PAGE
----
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The Club (1980)


Laurie Holden (Jack Thompson) is coach of a Victorian Football League (VFL) team that hasn’t won a premiership for 19 years. Club president Ted Parker (Graham Kennedy) brings in a star recruit at great expense, but youngster Geoff Hayward (John Howard) is a major disappointment. As the club loses a string of games, the coach, president, committee members and players start to tear each other apart.

Curator’s notes

The Club is based on one of David Williamson’s most popular plays of the 1970s, but its adaptation to the screen is not entirely successful. Enjoyable as the film is as a satire on Australian sporting tribalism, the film remains stagy, and the performances unmodulated. The aggressive dialogue that worked so well in a theatre becomes a bit more like a shouting match on film, and some of the comedy disappears.

The play was set in an unnamed club that was obviously Collingwood, the team that Williamson grew up supporting (before he switched to the Sydney Swans). The film was largely shot in Collingwood’s old headquarters at Victoria Park, and clearly identifies the team as Collingwood.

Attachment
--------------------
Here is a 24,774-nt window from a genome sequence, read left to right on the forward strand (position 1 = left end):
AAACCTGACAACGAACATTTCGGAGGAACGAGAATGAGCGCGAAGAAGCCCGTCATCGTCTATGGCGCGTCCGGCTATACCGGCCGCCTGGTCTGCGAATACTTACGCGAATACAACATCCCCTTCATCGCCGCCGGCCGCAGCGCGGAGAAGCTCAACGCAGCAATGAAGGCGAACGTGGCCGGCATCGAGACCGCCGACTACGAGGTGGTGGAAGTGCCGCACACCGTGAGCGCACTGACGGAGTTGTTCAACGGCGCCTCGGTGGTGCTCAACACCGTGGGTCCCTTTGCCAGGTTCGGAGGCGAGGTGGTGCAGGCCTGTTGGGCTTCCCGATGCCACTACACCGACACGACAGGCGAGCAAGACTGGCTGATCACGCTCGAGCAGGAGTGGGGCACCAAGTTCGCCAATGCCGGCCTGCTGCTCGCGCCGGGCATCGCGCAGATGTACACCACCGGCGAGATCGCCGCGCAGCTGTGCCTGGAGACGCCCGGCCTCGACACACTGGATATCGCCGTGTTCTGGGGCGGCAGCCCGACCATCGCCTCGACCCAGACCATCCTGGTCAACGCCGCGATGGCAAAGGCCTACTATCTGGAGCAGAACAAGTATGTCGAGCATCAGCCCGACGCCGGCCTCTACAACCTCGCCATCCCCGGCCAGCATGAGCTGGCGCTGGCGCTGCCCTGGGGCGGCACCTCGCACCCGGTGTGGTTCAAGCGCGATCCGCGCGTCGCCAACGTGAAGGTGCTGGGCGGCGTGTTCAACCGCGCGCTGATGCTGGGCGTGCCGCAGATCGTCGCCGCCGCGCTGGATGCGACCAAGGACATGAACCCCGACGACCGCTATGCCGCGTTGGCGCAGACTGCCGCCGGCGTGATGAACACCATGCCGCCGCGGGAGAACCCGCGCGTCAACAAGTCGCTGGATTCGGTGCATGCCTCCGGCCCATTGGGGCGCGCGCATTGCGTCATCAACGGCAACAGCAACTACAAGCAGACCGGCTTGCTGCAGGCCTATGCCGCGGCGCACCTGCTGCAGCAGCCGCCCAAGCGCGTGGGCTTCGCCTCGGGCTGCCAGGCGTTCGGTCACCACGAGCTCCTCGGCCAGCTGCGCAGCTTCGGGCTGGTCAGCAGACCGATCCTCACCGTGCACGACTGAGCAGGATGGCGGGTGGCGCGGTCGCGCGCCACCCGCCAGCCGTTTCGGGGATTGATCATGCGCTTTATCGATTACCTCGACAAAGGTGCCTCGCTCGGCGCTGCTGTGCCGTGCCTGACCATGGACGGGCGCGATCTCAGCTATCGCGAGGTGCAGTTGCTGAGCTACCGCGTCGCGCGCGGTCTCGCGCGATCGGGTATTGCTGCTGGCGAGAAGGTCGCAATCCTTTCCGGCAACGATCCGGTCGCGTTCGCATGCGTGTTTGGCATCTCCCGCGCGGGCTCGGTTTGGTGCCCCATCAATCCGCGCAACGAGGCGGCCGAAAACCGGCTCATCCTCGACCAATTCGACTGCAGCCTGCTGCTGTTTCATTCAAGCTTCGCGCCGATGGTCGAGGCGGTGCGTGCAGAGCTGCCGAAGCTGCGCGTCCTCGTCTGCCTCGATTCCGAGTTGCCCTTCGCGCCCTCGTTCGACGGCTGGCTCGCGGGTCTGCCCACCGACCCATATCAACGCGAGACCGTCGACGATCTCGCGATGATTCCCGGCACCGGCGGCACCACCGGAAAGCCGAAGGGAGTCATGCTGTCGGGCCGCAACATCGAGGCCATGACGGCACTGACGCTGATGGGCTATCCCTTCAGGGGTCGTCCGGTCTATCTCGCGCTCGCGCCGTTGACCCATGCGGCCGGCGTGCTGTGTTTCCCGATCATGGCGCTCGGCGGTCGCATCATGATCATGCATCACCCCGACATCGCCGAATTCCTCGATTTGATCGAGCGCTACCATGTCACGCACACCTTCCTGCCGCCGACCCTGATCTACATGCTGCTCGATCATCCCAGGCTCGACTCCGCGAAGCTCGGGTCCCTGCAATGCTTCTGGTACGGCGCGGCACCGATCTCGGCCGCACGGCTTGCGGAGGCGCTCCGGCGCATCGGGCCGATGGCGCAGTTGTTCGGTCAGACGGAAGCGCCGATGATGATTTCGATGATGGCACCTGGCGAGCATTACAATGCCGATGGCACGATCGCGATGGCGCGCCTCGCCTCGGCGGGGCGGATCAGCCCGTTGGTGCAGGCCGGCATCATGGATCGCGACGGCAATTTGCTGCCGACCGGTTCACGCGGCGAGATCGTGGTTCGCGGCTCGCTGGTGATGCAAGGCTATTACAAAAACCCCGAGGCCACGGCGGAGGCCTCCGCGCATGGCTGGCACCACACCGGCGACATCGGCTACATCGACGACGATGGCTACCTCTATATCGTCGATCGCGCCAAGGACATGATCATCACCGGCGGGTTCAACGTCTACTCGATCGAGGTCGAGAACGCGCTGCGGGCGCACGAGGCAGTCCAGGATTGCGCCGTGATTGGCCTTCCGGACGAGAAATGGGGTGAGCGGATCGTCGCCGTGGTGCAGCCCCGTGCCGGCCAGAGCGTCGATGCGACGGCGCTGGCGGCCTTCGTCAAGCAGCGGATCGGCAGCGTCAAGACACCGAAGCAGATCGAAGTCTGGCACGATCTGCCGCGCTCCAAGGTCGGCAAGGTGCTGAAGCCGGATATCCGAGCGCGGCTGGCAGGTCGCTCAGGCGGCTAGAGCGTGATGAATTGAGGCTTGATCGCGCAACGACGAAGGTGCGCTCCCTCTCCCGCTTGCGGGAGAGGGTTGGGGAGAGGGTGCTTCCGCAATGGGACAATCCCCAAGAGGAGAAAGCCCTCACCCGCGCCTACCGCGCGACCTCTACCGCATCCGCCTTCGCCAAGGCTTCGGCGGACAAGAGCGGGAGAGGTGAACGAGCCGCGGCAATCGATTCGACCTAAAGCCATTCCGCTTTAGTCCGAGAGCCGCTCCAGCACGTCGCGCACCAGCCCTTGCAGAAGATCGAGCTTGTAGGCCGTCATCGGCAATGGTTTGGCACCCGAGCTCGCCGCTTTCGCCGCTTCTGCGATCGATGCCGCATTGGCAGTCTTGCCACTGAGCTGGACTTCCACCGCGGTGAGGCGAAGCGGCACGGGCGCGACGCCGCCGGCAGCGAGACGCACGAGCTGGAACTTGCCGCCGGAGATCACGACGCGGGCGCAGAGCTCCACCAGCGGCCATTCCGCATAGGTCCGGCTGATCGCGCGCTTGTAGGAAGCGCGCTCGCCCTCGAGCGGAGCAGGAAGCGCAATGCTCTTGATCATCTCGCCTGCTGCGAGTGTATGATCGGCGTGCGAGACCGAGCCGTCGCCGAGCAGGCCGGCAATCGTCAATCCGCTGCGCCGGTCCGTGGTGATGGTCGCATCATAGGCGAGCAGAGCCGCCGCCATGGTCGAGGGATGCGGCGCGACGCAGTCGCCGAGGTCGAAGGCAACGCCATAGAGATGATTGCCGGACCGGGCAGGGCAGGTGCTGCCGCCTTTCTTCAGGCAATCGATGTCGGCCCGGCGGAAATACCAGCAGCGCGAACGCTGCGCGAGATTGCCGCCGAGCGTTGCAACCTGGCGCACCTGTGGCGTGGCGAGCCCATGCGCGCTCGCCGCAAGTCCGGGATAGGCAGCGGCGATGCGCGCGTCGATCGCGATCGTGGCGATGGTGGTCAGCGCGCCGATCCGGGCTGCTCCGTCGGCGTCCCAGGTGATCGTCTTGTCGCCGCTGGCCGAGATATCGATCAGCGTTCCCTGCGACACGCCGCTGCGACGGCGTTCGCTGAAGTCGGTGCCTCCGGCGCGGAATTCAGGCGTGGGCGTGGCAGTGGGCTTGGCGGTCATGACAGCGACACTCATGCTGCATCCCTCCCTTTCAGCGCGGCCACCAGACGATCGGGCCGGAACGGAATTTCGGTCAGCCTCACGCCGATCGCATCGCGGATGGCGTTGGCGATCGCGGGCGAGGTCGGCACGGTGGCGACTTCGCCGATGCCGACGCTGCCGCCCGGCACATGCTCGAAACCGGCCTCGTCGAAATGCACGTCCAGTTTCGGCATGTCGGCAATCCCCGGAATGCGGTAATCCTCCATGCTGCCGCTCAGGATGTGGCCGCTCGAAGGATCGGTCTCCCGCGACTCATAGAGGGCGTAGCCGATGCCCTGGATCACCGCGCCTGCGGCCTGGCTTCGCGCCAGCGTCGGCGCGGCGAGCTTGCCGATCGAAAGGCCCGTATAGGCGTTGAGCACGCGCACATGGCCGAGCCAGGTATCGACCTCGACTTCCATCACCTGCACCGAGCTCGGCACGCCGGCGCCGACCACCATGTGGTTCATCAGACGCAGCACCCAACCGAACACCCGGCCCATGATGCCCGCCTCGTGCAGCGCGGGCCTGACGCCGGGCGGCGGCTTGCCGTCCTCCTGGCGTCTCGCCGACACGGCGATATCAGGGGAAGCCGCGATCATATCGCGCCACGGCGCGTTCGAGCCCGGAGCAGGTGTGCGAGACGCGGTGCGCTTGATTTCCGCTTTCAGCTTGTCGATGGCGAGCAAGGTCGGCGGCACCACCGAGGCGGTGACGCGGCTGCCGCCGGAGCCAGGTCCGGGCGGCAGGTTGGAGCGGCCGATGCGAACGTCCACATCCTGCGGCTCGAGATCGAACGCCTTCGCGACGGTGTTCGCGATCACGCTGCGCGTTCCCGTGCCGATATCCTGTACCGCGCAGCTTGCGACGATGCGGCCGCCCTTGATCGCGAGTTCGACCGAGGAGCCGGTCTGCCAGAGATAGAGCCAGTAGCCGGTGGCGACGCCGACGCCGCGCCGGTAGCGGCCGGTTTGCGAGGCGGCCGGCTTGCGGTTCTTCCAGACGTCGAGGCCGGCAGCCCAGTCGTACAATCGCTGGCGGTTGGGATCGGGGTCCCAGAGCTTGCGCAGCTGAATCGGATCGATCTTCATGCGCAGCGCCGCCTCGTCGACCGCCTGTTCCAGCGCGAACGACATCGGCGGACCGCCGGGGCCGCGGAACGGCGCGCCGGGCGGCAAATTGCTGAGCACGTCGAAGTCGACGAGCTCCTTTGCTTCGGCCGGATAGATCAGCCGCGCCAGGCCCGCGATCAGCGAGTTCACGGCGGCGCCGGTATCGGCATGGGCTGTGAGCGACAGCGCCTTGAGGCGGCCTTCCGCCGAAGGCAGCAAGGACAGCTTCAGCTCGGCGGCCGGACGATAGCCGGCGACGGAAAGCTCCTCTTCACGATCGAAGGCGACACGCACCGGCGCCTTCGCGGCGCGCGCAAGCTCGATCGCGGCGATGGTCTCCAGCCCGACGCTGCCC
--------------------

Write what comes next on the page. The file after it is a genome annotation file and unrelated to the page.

Although its characters are fictional, the types are instantly recognisable to audiences: the self-made Ted Parker, a meat pie millionaire; the scheming Jock, a drunken buffoon with a mean streak (Frank Wilson); the oily administrator (Alan Cassell), plotting the demise of both Parker and the coach (Jack Thompson). The less familiar character – and the least believable – is the Tasmanian star played by John Howard, who arrives at the club as the most expensive recruit in league history and then refuses to play, because he’s having an existential crisis.

The play was written at a specific time, when professionalism was taking over the game and changing the idea of club loyalty among players and coaches. It was intended as a satire, not just on sport, but society in general, and masculine codes of behaviour in particular. While some of it is now less potent, much still resonates.